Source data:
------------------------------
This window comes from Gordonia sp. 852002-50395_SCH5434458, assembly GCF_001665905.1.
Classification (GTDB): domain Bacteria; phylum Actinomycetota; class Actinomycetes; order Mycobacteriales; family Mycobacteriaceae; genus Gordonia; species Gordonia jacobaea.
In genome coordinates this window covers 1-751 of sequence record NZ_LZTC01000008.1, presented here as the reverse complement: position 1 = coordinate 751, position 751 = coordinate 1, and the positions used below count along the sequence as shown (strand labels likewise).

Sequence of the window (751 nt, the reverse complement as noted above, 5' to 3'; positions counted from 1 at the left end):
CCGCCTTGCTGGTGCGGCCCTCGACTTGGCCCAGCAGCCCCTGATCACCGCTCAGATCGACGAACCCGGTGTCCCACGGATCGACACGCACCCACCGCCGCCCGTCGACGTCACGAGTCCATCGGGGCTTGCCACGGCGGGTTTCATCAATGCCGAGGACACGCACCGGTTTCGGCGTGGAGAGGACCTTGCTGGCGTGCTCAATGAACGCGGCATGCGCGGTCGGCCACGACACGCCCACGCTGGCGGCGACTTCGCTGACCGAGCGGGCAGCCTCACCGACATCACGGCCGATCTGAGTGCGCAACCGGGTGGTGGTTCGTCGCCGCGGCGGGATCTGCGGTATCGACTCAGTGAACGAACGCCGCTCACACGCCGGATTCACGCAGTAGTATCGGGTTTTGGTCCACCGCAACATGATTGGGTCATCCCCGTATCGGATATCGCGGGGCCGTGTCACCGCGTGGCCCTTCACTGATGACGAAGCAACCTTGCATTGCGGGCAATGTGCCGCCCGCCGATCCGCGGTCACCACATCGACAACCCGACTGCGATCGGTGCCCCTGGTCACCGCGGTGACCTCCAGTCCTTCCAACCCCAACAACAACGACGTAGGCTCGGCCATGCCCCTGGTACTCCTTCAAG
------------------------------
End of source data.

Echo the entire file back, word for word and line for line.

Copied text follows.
This window comes from Gordonia sp. 852002-50395_SCH5434458, assembly GCF_001665905.1.
Classification (GTDB): domain Bacteria; phylum Actinomycetota; class Actinomycetes; order Mycobacteriales; family Mycobacteriaceae; genus Gordonia; species Gordonia jacobaea.
In genome coordinates this window covers 1-751 of sequence record NZ_LZTC01000008.1, presented here as the reverse complement: position 1 = coordinate 751, position 751 = coordinate 1, and the positions used below count along the sequence as shown (strand labels likewise).

Sequence of the window (751 nt, the reverse complement as noted above, 5' to 3'; positions counted from 1 at the left end):
CCGCCTTGCTGGTGCGGCCCTCGACTTGGCCCAGCAGCCCCTGATCACCGCTCAGATCGACGAACCCGGTGTCCCACGGATCGACACGCACCCACCGCCGCCCGTCGACGTCACGAGTCCATCGGGGCTTGCCACGGCGGGTTTCATCAATGCCGAGGACACGCACCGGTTTCGGCGTGGAGAGGACCTTGCTGGCGTGCTCAATGAACGCGGCATGCGCGGTCGGCCACGACACGCCCACGCTGGCGGCGACTTCGCTGACCGAGCGGGCAGCCTCACCGACATCACGGCCGATCTGAGTGCGCAACCGGGTGGTGGTTCGTCGCCGCGGCGGGATCTGCGGTATCGACTCAGTGAACGAACGCCGCTCACACGCCGGATTCACGCAGTAGTATCGGGTTTTGGTCCACCGCAACATGATTGGGTCATCCCCGTATCGGATATCGCGGGGCCGTGTCACCGCGTGGCCCTTCACTGATGACGAAGCAACCTTGCATTGCGGGCAATGTGCCGCCCGCCGATCCGCGGTCACCACATCGACAACCCGACTGCGATCGGTGCCCCTGGTCACCGCGGTGACCTCCAGTCCTTCCAACCCCAACAACAACGACGTAGGCTCGGCCATGCCCCTGGTACTCCTTCAAG